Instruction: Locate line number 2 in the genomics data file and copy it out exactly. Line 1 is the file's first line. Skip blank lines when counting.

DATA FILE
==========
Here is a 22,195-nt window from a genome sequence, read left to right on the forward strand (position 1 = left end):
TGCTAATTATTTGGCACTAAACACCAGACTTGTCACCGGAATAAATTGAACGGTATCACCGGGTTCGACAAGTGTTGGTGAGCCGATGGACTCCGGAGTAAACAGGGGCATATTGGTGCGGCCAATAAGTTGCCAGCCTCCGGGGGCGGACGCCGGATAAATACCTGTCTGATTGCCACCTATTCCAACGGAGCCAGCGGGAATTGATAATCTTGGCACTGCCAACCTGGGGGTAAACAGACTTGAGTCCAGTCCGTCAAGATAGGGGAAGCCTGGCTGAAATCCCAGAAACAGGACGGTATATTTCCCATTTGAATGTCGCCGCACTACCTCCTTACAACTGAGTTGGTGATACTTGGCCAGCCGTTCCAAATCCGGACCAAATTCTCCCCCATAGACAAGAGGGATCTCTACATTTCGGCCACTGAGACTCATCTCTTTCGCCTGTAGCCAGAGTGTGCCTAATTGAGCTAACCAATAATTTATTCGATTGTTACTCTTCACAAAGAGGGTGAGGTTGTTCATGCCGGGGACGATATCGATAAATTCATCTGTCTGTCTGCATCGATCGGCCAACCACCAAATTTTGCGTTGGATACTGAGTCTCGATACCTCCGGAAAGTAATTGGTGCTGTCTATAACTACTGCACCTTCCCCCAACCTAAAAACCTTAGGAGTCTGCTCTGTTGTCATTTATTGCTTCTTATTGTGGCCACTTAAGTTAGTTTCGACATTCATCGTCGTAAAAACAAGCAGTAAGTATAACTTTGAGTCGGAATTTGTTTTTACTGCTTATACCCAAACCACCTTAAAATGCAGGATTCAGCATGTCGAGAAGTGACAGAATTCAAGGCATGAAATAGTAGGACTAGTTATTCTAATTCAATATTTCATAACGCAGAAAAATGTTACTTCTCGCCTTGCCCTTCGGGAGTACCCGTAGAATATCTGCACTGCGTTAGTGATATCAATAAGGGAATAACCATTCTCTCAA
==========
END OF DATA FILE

TGCTAATTATTTGGCACTAAACACCAGACTTGTCACCGGAATAAATTGAACGGTATCACCGGGTTCGACAAGTGTTGGTGAGCCGATGGACTCCGGAGTAAACAGGGGCATATTGGTGCGGCCAATAAGTTGCCAGCCTCCGGGGGCGGACGCCGGATAAATACCTGTCTGATTGCCACCTATTCCAACGGAGCCAGCGGGAATTGATAATCTTGGCACTGCCAACCTGGGGGTAAACAGACTTGAGTCCAGTCCGTCAAGATAGGGGAAGCCTGGCTGAAATCCCAGAAACAGGACGGTATATTTCCCATTTGAATGTCGCCGCACTACCTCCTTACAACTGAGTTGGTGATACTTGGCCAGCCGTTCCAAATCCGGACCAAATTCTCCCCCATAGACAAGAGGGATCTCTACATTTCGGCCACTGAGACTCATCTCTTTCGCCTGTAGCCAGAGTGTGCCTAATTGAGCTAACCAATAATTTATTCGATTGTTACTCTTCACAAAGAGGGTGAGGTTGTTCATGCCGGGGACGATATCGATAAATTCATCTGTCTGTCTGCATCGATCGGCCAACCACCAAATTTTGCGTTGGATACTGAGTCTCGATACCTCCGGAAAGTAATTGGTGCTGTCTATAACTACTGCACCTTCCCCCAACCTAAAAACCTTAGGAGTCTGCTCTGTTGTCATTTATTGCTTCTTATTGTGGCCACTTAAGTTAGTTTCGACATTCATCGTCGTAAAAACAAGCAGTAAGTATAACTTTGAGTCGGAATTTGTTTTTACTGCTTATACCCAAACCACCTTAAAATGCAGGATTCAGCATGTCGAGAAGTGACAGAATTCAAGGCATGAAATAGTAGGACTAGTTATTCTAATTCAATATTTCATAACGCAGAAAAATGTTACTTCTCGCCTTGCCCTTCGGGAGTACCCGTAGAATATCTGCACTGCGTTAGTGATATCAATAAGGGAATAACCATTCTCTCAA